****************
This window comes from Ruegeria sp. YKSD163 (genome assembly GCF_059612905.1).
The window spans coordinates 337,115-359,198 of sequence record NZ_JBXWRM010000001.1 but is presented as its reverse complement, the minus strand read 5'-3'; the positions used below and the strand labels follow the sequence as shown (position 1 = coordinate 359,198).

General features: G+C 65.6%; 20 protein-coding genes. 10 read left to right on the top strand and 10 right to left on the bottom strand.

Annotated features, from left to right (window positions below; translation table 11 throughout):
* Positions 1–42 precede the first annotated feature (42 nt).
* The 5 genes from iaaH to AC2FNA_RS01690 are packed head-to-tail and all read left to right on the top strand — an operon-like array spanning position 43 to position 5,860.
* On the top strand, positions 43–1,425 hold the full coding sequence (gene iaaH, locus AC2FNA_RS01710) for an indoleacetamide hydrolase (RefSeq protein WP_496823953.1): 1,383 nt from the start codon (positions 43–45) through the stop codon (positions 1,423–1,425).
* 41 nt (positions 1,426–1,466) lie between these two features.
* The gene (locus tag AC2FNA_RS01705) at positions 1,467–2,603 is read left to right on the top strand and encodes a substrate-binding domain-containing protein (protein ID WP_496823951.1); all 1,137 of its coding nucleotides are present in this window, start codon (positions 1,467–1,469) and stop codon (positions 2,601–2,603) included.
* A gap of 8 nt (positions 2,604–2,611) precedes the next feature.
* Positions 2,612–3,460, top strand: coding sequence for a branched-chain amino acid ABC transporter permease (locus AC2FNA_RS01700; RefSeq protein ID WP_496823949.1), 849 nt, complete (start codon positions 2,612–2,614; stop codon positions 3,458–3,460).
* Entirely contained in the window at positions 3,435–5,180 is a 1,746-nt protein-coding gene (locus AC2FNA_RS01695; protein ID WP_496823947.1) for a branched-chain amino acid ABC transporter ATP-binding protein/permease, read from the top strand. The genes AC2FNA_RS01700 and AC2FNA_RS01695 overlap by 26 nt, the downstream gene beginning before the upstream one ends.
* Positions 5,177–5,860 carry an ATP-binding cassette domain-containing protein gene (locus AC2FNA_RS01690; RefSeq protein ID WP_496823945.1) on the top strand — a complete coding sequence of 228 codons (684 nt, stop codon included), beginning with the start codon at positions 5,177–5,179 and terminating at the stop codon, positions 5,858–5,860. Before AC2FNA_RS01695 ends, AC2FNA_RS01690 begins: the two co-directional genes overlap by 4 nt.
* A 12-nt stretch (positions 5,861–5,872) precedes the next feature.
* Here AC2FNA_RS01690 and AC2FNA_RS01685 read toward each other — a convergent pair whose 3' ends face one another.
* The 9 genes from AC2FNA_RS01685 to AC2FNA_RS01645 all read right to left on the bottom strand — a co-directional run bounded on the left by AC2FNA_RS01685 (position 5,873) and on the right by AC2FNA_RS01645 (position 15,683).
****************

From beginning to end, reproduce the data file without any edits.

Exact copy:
This window comes from Ruegeria sp. YKSD163 (genome assembly GCF_059612905.1).
The window spans coordinates 337,115-359,198 of sequence record NZ_JBXWRM010000001.1 but is presented as its reverse complement, the minus strand read 5'-3'; the positions used below and the strand labels follow the sequence as shown (position 1 = coordinate 359,198).

General features: G+C 65.6%; 20 protein-coding genes. 10 read left to right on the top strand and 10 right to left on the bottom strand.

Annotated features, from left to right (window positions below; translation table 11 throughout):
* Positions 1–42 precede the first annotated feature (42 nt).
* The 5 genes from iaaH to AC2FNA_RS01690 are packed head-to-tail and all read left to right on the top strand — an operon-like array spanning position 43 to position 5,860.
* On the top strand, positions 43–1,425 hold the full coding sequence (gene iaaH, locus AC2FNA_RS01710) for an indoleacetamide hydrolase (RefSeq protein WP_496823953.1): 1,383 nt from the start codon (positions 43–45) through the stop codon (positions 1,423–1,425).
* 41 nt (positions 1,426–1,466) lie between these two features.
* The gene (locus tag AC2FNA_RS01705) at positions 1,467–2,603 is read left to right on the top strand and encodes a substrate-binding domain-containing protein (protein ID WP_496823951.1); all 1,137 of its coding nucleotides are present in this window, start codon (positions 1,467–1,469) and stop codon (positions 2,601–2,603) included.
* A gap of 8 nt (positions 2,604–2,611) precedes the next feature.
* Positions 2,612–3,460, top strand: coding sequence for a branched-chain amino acid ABC transporter permease (locus AC2FNA_RS01700; RefSeq protein ID WP_496823949.1), 849 nt, complete (start codon positions 2,612–2,614; stop codon positions 3,458–3,460).
* Entirely contained in the window at positions 3,435–5,180 is a 1,746-nt protein-coding gene (locus AC2FNA_RS01695; protein ID WP_496823947.1) for a branched-chain amino acid ABC transporter ATP-binding protein/permease, read from the top strand. The genes AC2FNA_RS01700 and AC2FNA_RS01695 overlap by 26 nt, the downstream gene beginning before the upstream one ends.
* Positions 5,177–5,860 carry an ATP-binding cassette domain-containing protein gene (locus AC2FNA_RS01690; RefSeq protein ID WP_496823945.1) on the top strand — a complete coding sequence of 228 codons (684 nt, stop codon included), beginning with the start codon at positions 5,177–5,179 and terminating at the stop codon, positions 5,858–5,860. Before AC2FNA_RS01695 ends, AC2FNA_RS01690 begins: the two co-directional genes overlap by 4 nt.
* A 12-nt stretch (positions 5,861–5,872) precedes the next feature.
* Here AC2FNA_RS01690 and AC2FNA_RS01685 read toward each other — a convergent pair whose 3' ends face one another.
* The 9 genes from AC2FNA_RS01685 to AC2FNA_RS01645 all read right to left on the bottom strand — a co-directional run bounded on the left by AC2FNA_RS01685 (position 5,873) and on the right by AC2FNA_RS01645 (position 15,683).